Shreveport residents have three chances this week to provide feedback on the plans to build an Interstate 49 inner-city connector. Attendees can come and go freely during the two hour open house style meetings.
There are four proposed paths for new construction, plus a no-build option on the table.
Currently, the plan calls for a new elevated highway- approximately 3.6 miles long and costing up to an estimated $300 million- to connect the I-49/I-20 interchange with I-49 North near Interstate 220.
However, a growing group of residents in the Allendale neighborhood have organized against the potential new construction. Instead, they want to utilize the current loop around Shreveport westbound on I-20 and I-220 to I-49N. These homeowners say the longer route will actually save money while saving their homes.
"Don't displace your people just to make this out a raceway for cars to get to somewhere," says Allendale resident Dorothy Wiley. "There are other ways to do it."
Wiley made Shreveport her home after Hurricane Katrina swept through New Orleans. The proposed I-49 connector could force her- and her neighbors- on the road again. Wiley says she spent time building up this neighborhood and is skeptical she would find a comparable replacement if relocated.
"All it's gonna do is put us in another old, torn-down neighborhood where we'll have to come in as citizens and rebuild, meet new neighbors, and start over again," Wiley says.
Concerned by the plans, Wiley and other Allendale residents reached out to Shreveport architect Kim Mitchell for guidance.
"Nowhere in the history of the interstate system has an interstate gone through a neighborhood and done anything than make that neighborhood worse," Mitchell says. "I don't quite understand why in our public process, the citizens of Shreveport haven't been told that. Particularly the ones to be most affected in Allendale."
Mitchell says New Orleans and Portland, Oregon, are both trying to demolish elevated highways like the one proposed for Shreveport. He says such structures are visually unappealing and have far-reaching social implications.
"Traditionally, it has been an issue of separating 'haves' from 'have-nots,' which it really did on I-49 South," Mitchell says.
Those who oppose the elevated highway suggest looping I-49 'through traffic' around Shreveport either on Highway 3132 and I-220- a roughly 14-mile-long journey- or farther north on I-20 to I-220- which runs about 12.3 miles. Mitchell says this would save millions of dollars in construction costs that could be reinvested on US 171/North Market Street for local business traffic.
Louisiana Representative Roy Burrell says revenue is one of the main motivators for the project. He estimates the roadway could bring upwards of $600 million a year through Shreveport, instead of around it.
"This is all new money," Burrell says. "This is not re-churned money from Shreveport or the local area. This is actually new money coming from the north and from the south, that's passing through Shreveport."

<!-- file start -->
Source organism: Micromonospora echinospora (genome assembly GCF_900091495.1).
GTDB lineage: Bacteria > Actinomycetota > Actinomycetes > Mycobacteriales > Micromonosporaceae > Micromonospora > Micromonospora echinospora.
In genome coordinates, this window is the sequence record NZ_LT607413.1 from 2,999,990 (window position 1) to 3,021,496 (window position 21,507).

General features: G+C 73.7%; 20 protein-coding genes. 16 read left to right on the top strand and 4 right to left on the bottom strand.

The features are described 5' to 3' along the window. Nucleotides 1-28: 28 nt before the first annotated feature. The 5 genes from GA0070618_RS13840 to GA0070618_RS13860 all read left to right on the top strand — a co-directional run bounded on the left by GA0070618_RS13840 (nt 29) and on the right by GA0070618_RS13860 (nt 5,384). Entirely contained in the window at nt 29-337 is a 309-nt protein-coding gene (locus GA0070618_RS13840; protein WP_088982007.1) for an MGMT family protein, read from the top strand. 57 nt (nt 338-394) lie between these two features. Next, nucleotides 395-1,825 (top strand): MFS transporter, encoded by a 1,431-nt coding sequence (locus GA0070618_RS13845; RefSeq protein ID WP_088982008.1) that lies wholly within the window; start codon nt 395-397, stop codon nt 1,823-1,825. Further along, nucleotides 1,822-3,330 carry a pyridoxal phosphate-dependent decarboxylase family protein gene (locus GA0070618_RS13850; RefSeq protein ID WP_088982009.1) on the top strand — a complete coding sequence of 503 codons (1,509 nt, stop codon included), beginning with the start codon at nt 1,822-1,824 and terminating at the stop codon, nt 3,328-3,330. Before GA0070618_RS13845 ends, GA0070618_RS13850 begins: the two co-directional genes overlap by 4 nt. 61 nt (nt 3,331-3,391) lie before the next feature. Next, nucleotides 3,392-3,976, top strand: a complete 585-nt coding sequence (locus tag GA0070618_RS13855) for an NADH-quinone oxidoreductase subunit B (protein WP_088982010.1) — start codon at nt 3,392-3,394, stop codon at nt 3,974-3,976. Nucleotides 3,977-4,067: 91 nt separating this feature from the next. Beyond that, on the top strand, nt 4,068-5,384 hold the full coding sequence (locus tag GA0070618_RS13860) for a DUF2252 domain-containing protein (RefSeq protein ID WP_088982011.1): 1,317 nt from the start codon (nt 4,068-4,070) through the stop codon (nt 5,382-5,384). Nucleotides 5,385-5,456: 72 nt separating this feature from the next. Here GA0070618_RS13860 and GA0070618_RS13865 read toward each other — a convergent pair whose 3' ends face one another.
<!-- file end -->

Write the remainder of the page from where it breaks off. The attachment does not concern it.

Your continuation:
Furthermore, Burrell argues this area is economically depressed, without much hope for redevelopment from within.
"There's just been no will to put money back into these areas," Burrell says. "You have a couple of projects right now, but that's only launched since we started working on and re-studying the corridor."
Burrell is referring to the dozens of homes built by The Fuller Center, a non-profit started by Habitat for Humanity founder Millard Fuller. Burrell says The Fuller Center built houses in the collidor's path knowing that future demolition and relocation were possibilites.
"We warned them early on that there's a possibility the I-49 connector would be restudied and built, but they built anyway in the potential path," Burrell says.
Wiley lives in one of these homes and says there was no such warning.
"We were not told that, and I don't think they [The Fuller Center] would have wasted this much money to build up this community," Wiley says. "No, we were never told that, and who would just throw away that much money? I'm going to be honest here. Politicians are the ones who would do that."
Wiley wants Shreveport residents to ask for the no-build option, relying on the current route of sending traffic west around Shreveport on I-20 and I-220.
Kent Rogers with the Northwest Louisiana Council of Governments says public comments at this week's meeting will be included in a final proposal presented to the Environmental Protection Agency, Federal Highways Administration, and the Louisiana Department of Transportation and Development.
If authorities move forward with the connector, Rogers says crews could break ground as early as Winter 2013.
If an overwhelming majority of residents pick the no-build option, engineers will research and study the loop idea more in-depth.
The first meeting is 6-8 p.m. today (Tuesday, Dec. 11) at Our Lady of the Blessed Sacrament Catholic Church at 1558 Buena Vista Street.
Wednesday, Dec. 12, residents will meet at 11 a.m. at Mount Canaan Baptist Church at 1666 Alston St.
Thursday, Dec. 13, residents will meet at noon at the Greater Shreveport Chamber of Commerce at 400 Edwards St.
For more information on the proposal, visit www.I49shreveport.com.
Kim Mitchell has a blog about city planning where he regularly posts opposition against the elevated highway, and projects like it. You can read those entries on the website www.s-cntp-infrastructure.posterous.com.